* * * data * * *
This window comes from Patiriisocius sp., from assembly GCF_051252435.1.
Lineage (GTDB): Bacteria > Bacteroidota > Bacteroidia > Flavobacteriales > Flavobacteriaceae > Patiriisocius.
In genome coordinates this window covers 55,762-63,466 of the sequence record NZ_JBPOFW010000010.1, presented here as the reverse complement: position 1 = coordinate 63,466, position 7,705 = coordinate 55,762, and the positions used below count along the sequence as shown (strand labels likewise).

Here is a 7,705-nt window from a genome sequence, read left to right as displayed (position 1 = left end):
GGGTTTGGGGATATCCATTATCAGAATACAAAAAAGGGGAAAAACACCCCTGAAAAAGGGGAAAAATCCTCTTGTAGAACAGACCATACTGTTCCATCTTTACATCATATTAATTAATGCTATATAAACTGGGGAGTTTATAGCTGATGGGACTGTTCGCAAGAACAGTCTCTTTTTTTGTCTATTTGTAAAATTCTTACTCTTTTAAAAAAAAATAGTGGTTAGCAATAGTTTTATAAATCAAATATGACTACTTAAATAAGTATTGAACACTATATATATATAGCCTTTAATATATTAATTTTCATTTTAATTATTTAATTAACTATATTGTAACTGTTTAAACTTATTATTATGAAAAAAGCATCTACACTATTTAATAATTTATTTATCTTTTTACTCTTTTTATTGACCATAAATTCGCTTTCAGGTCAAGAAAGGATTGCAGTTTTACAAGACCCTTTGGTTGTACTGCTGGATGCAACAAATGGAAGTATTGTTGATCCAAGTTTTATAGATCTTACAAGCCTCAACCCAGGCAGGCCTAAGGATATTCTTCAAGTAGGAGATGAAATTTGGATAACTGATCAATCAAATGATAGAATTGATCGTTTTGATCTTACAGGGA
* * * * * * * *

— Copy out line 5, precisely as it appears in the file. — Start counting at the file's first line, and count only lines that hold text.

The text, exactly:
GGGTTTGGGGATATCCATTATCAGAATACAAAAAAGGGGAAAAACACCCCTGAAAAAGGGGAAAAATCCTCTTGTAGAACAGACCATACTGTTCCATCTTTACATCATATTAATTAATGCTATATAAACTGGGGAGTTTATAGCTGATGGGACTGTTCGCAAGAACAGTCTCTTTTTTTGTCTATTTGTAAAATTCTTACTCTTTTAAAAAAAAATAGTGGTTAGCAATAGTTTTATAAATCAAATATGACTACTTAAATAAGTATTGAACACTATATATATATAGCCTTTAATATATTAATTTTCATTTTAATTATTTAATTAACTATATTGTAACTGTTTAAACTTATTATTATGAAAAAAGCATCTACACTATTTAATAATTTATTTATCTTTTTACTCTTTTTATTGACCATAAATTCGCTTTCAGGTCAAGAAAGGATTGCAGTTTTACAAGACCCTTTGGTTGTACTGCTGGATGCAACAAATGGAAGTATTGTTGATCCAAGTTTTATAGATCTTACAAGCCTCAACCCAGGCAGGCCTAAGGATATTCTTCAAGTAGGAGATGAAATTTGGATAACTGATCAATCAAATGATAGAATTGATCGTTTTGATCTTACAGGGA